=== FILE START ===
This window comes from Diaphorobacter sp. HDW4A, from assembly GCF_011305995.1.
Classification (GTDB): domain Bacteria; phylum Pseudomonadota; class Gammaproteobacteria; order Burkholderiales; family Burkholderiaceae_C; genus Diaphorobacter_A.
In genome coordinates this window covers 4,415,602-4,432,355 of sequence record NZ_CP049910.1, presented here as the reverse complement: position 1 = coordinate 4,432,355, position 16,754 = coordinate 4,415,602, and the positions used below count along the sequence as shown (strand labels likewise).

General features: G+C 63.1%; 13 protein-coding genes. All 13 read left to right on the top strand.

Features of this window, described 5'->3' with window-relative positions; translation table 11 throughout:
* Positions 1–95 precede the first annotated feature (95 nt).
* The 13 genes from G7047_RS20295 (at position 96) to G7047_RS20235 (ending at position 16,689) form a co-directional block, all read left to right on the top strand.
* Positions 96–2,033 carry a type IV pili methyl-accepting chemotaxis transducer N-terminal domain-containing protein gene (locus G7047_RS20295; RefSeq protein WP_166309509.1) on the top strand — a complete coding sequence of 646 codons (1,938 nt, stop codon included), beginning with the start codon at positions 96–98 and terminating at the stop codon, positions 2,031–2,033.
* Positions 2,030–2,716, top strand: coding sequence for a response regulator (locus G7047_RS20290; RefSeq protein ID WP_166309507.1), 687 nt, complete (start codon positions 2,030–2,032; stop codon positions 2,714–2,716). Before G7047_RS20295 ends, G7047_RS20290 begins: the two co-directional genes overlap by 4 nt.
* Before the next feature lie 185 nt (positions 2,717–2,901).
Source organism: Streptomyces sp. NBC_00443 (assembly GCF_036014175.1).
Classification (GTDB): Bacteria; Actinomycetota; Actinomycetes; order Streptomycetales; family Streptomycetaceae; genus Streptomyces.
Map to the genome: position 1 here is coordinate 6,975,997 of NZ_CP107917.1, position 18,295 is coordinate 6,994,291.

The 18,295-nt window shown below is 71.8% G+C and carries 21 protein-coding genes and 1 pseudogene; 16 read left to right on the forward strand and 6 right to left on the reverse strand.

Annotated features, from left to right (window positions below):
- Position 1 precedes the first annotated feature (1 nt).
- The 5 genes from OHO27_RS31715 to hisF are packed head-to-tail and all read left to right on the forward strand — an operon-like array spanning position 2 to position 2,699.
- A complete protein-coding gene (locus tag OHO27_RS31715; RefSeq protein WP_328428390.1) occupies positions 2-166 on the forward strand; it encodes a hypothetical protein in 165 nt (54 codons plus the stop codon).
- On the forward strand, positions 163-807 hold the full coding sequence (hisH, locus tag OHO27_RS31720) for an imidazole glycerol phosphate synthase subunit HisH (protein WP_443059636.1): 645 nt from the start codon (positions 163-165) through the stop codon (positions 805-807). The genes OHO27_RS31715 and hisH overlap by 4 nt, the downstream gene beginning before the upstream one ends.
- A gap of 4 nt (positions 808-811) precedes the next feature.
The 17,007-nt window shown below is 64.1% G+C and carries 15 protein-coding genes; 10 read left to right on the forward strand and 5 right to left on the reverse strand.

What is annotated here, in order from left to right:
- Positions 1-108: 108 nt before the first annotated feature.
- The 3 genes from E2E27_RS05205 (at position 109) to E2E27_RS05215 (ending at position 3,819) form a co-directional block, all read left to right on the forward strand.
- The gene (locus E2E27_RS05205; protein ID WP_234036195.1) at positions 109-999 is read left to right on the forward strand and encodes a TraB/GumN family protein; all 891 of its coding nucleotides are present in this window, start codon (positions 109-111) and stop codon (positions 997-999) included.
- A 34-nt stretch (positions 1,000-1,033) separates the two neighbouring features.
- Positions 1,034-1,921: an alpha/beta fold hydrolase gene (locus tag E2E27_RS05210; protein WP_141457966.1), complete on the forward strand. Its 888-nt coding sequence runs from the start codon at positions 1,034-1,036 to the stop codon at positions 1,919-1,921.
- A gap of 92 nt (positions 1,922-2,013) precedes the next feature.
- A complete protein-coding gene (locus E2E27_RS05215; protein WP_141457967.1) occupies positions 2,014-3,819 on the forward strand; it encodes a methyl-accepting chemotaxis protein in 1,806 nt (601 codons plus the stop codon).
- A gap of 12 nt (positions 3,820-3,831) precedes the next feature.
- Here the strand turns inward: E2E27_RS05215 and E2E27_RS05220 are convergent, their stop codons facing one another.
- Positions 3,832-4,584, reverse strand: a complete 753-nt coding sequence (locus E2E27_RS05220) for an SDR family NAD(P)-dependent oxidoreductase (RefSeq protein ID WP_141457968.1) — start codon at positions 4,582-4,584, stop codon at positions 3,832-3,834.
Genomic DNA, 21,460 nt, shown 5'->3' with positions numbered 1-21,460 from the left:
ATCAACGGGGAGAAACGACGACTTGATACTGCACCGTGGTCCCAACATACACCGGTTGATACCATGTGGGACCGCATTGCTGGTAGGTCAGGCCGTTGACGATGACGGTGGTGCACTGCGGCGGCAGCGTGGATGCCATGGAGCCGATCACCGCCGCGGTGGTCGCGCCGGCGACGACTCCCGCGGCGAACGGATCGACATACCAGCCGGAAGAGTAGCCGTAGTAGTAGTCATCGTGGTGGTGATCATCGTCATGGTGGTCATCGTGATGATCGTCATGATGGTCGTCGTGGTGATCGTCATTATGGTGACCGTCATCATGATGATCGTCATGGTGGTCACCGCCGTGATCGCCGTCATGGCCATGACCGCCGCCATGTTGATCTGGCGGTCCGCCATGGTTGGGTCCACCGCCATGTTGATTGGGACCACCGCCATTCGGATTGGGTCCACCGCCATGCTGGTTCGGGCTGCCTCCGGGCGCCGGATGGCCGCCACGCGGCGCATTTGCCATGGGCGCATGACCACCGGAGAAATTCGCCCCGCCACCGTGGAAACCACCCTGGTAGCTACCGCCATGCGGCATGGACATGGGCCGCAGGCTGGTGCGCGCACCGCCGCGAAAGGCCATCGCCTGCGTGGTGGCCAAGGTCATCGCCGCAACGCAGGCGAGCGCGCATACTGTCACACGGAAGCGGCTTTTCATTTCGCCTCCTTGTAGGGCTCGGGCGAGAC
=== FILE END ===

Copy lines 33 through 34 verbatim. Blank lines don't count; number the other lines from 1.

Genomic DNA, 21,460 nt, shown 5'->3' with positions numbered 1-21,460 from the left:
ATCAACGGGGAGAAACGACGACTTGATACTGCACCGTGGTCCCAACATACACCGGTTGATACCATGTGGGACCGCATTGCTGGTAGGTCAGGCCGTTGACGATGACGGTGGTGCACTGCGGCGGCAGCGTGGATGCCATGGAGCCGATCACCGCCGCGGTGGTCGCGCCGGCGACGACTCCCGCGGCGAACGGATCGACATACCAGCCGGAAGAGTAGCCGTAGTAGTAGTCATCGTGGTGGTGATCATCGTCATGGTGGTCATCGTGATGATCGTCATGATGGTCGTCGTGGTGATCGTCATTATGGTGACCGTCATCATGATGATCGTCATGGTGGTCACCGCCGTGATCGCCGTCATGGCCATGACCGCCGCCATGTTGATCTGGCGGTCCGCCATGGTTGGGTCCACCGCCATGTTGATTGGGACCACCGCCATTCGGATTGGGTCCACCGCCATGCTGGTTCGGGCTGCCTCCGGGCGCCGGATGGCCGCCACGCGGCGCATTTGCCATGGGCGCATGACCACCGGAGAAATTCGCCCCGCCACCGTGGAAACCACCCTGGTAGCTACCGCCATGCGGCATGGACATGGGCCGCAGGCTGGTGCGCGCACCGCCGCGAAAGGCCATCGCCTGCGTGGTGGCCAAGGTCATCGCCGCAACGCAGGCGAGCGCGCATACTGTCACACGGAAGCGGCTTTTCATTTCGCCTCCTTGTAGGGCTCGGGCGAGAC